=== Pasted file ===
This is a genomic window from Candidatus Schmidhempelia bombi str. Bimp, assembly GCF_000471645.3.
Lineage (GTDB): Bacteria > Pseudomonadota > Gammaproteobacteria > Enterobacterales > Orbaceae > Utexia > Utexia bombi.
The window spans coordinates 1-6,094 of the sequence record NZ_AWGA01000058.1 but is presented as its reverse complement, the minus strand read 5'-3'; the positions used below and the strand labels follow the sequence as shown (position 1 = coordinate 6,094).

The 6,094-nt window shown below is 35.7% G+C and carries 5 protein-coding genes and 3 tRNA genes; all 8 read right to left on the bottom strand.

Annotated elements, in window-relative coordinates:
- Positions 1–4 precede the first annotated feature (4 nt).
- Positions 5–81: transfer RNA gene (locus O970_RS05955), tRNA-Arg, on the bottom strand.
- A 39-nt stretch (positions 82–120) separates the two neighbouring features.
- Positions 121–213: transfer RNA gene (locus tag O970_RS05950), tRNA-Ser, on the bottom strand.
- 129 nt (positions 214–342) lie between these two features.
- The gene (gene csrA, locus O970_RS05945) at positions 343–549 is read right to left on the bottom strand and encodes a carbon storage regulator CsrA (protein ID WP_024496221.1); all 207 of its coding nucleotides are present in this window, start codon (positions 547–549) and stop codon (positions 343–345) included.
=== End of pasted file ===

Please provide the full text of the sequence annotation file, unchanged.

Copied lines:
This is a genomic window from Candidatus Schmidhempelia bombi str. Bimp, assembly GCF_000471645.3.
Lineage (GTDB): Bacteria > Pseudomonadota > Gammaproteobacteria > Enterobacterales > Orbaceae > Utexia > Utexia bombi.
The window spans coordinates 1-6,094 of the sequence record NZ_AWGA01000058.1 but is presented as its reverse complement, the minus strand read 5'-3'; the positions used below and the strand labels follow the sequence as shown (position 1 = coordinate 6,094).

The 6,094-nt window shown below is 35.7% G+C and carries 5 protein-coding genes and 3 tRNA genes; all 8 read right to left on the bottom strand.

Annotated elements, in window-relative coordinates:
- Positions 1–4 precede the first annotated feature (4 nt).
- Positions 5–81: transfer RNA gene (locus O970_RS05955), tRNA-Arg, on the bottom strand.
- A 39-nt stretch (positions 82–120) separates the two neighbouring features.
- Positions 121–213: transfer RNA gene (locus tag O970_RS05950), tRNA-Ser, on the bottom strand.
- 129 nt (positions 214–342) lie between these two features.
- The gene (gene csrA, locus O970_RS05945) at positions 343–549 is read right to left on the bottom strand and encodes a carbon storage regulator CsrA (protein ID WP_024496221.1); all 207 of its coding nucleotides are present in this window, start codon (positions 547–549) and stop codon (positions 343–345) included.